As someone who is supposed to know about these things, I'm sometimes asked to give talks about computing to non-technical audiences. The one thing I have learned from doing this is that if you want people to understand technological ideas then you have to speak to them in terms that resonate with their experience of everyday things.
It's obvious, I know, but it took me a while to get it. I can vividly remember the moment when the penny dropped. One of the ideas I was always trying to get across was why open-source software was important. The term "open source" is actually a euphemism for free software, coined because some advocates of free software thought that the U.S. corporate world would associate the word "free" with communism. The key thing about free software is not that you don't pay for it (because sometimes you do) but that you have the freedom to change it to meet your requirements — on condition that you pass on the same freedom to anyone who uses the modified software.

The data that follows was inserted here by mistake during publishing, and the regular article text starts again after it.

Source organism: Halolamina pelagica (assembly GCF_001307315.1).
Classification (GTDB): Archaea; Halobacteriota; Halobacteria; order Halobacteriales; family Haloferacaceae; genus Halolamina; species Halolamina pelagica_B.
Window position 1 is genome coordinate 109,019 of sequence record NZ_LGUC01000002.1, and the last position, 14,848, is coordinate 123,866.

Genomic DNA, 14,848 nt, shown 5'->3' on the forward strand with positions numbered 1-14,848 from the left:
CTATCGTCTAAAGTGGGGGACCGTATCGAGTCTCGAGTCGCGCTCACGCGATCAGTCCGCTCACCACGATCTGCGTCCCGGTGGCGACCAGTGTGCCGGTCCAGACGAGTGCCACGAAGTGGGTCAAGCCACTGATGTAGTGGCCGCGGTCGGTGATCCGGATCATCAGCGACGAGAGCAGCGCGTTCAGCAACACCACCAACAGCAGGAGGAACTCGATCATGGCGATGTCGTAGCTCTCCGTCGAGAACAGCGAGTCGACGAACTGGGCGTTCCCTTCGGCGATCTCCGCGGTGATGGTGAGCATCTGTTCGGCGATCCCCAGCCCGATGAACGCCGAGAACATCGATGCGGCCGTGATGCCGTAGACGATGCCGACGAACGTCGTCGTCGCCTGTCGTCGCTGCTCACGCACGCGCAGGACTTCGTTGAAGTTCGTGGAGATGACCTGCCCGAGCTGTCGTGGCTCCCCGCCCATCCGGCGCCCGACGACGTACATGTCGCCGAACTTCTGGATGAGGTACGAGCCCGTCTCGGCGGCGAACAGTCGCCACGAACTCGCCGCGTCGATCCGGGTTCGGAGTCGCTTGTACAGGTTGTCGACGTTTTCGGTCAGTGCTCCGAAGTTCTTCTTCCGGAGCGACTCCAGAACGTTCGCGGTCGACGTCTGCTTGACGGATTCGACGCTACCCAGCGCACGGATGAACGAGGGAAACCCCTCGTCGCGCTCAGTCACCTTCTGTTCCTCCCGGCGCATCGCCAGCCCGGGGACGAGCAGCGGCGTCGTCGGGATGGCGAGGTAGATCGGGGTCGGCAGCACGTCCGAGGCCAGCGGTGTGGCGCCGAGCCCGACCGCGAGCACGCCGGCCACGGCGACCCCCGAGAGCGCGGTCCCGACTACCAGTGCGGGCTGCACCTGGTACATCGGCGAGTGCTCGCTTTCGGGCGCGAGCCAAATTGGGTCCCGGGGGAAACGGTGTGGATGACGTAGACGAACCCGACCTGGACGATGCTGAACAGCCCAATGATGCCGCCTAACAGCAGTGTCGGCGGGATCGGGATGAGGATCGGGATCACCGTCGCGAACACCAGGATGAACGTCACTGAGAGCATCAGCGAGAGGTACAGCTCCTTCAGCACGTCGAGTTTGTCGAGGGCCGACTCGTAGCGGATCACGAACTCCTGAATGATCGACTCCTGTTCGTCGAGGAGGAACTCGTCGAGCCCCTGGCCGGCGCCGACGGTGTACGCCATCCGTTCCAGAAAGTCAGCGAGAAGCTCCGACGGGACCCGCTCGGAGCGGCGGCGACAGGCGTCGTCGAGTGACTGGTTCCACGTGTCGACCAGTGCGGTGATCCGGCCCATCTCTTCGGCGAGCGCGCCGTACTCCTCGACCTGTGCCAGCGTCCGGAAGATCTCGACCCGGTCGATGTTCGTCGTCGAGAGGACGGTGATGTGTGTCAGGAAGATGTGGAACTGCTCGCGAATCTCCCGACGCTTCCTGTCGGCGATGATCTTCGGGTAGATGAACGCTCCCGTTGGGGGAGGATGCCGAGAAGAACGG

When I tried to explain the significance of this to my lay audiences, however, they invariably responded with blank stares. And then one day I realized what the problem was: None of them had ever written a program. So the next time I gave a talk I brought with me a copy of food author Delia Smith's great "Complete Cookery Course." I put up a slide showing her recipe for gratin dauphinois, one of the ingredients for which is 150 ml of double cream. "Now," I said, "double cream is not good for me, so I'd like to substitute single cream in the recipe. Can you imagine a world in which, if I wanted to do that, I would have to get Delia's written permission, and possibly pay her a fee? Wouldn't that be absurd?"